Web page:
How to describe Jasper Fforde’s “Early Riser” (Viking, 416 pp., $28)?
As an absurdist thriller? Fantasy or speculative fiction? Social satire? Love story? Worst travelogue about Wales ever?
Answer: All of the above. It’s a shaggy, gleeful mashup of all that and more. Sometimes overcooked and frustrating, but never boring.
Fforde’s many previous books, such as those starring “literary detective” Thursday Next, similarly defy — no, mock — easy description. They’re in a class of their own, though they contain faint traces of Douglas Adams, Kurt Vonnegut and Fforde’s avowed literary hero, Lewis Carroll.
In “Early Riser,” you can expect more seriously goofy characters, blindingly inventive plots and deep pools of dubious puns, along with occasional serious points about the dangers of social engineering and capitalist greed.
It seems that over the centuries humankind has had to devise ways to hibernate its way through long, lonely, deadly winters. Subzero temperatures aren’t the only dangers: The population also needs protection from bands of murdering, stamp-collecting Villains; flesh-eating Nightwalkers (“dead in sleep” people who never quite woke up); and possibly real monsters called WinterVolk.
(One of these mythical creatures, the Gronk, is said to be very fond of Broadway musicals.)
For protection, humans gorge on high-carb foods before “slumbering down” in giant Dormitoriums that are maintained by guards called Winter Consuls. Our narrator, Charlie Worthing, is a newly minted Consul assigned to a particularly dangerous sector of Wales.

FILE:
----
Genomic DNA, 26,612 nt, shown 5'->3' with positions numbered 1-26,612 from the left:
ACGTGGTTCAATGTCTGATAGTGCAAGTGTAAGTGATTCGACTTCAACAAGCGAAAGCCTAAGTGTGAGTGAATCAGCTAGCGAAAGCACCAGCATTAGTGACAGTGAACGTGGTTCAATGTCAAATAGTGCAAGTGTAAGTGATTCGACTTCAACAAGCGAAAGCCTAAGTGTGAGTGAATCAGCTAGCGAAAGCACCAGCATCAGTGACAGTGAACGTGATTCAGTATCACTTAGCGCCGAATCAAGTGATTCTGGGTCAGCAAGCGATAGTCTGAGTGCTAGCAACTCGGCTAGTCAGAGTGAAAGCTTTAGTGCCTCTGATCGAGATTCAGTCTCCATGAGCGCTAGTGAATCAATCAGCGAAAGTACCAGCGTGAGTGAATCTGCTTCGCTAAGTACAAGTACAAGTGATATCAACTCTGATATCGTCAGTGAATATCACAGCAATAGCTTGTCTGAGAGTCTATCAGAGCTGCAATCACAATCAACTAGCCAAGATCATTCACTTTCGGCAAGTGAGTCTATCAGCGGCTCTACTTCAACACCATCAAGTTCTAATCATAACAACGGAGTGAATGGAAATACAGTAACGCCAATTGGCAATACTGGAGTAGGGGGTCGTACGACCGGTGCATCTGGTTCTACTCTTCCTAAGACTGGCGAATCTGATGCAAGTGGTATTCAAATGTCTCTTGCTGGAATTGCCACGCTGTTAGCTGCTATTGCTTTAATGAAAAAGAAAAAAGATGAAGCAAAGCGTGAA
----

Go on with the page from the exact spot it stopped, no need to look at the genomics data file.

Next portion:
Hapless Charlie, along with a bunch of other wacky people (and a potential love interest or two), is assigned to investigate a viral outbreak of enigmatic dreams. The dreams center on a certain blue Buick and seem harmless enough — until they turn deadly. Charlie starts to wonder: Is there a connection between the dreams and Morphinox, an expensive sleep-enhancing drug marketed by the sinister HiberTech Security corporation?
Advice to readers: Don’t be daunted by the book’s initial blizzard of puzzling jargon, or by the (sometimes overburdened) plotlines. It’s worth it.
Don’t skip the footnotes or you’ll miss some good jokes, like the reference to a drug called Kenorbarbydol.
And don’t miss the author’s terrific website, which features, among other items, a handy guidebook to hibernation and a mention of Wales’ new marketing slogan: “Visit Wales: Not Always Raining.” (Seattle-area tourism boards, take heed.)
Finally, trust me: Don’t think you’ll ever consider Tom Jones or Carmen Miranda in the same way again.
Adam Woog’s columns on crime fiction appear on the second and fourth Sundays of the month in The Seattle Times.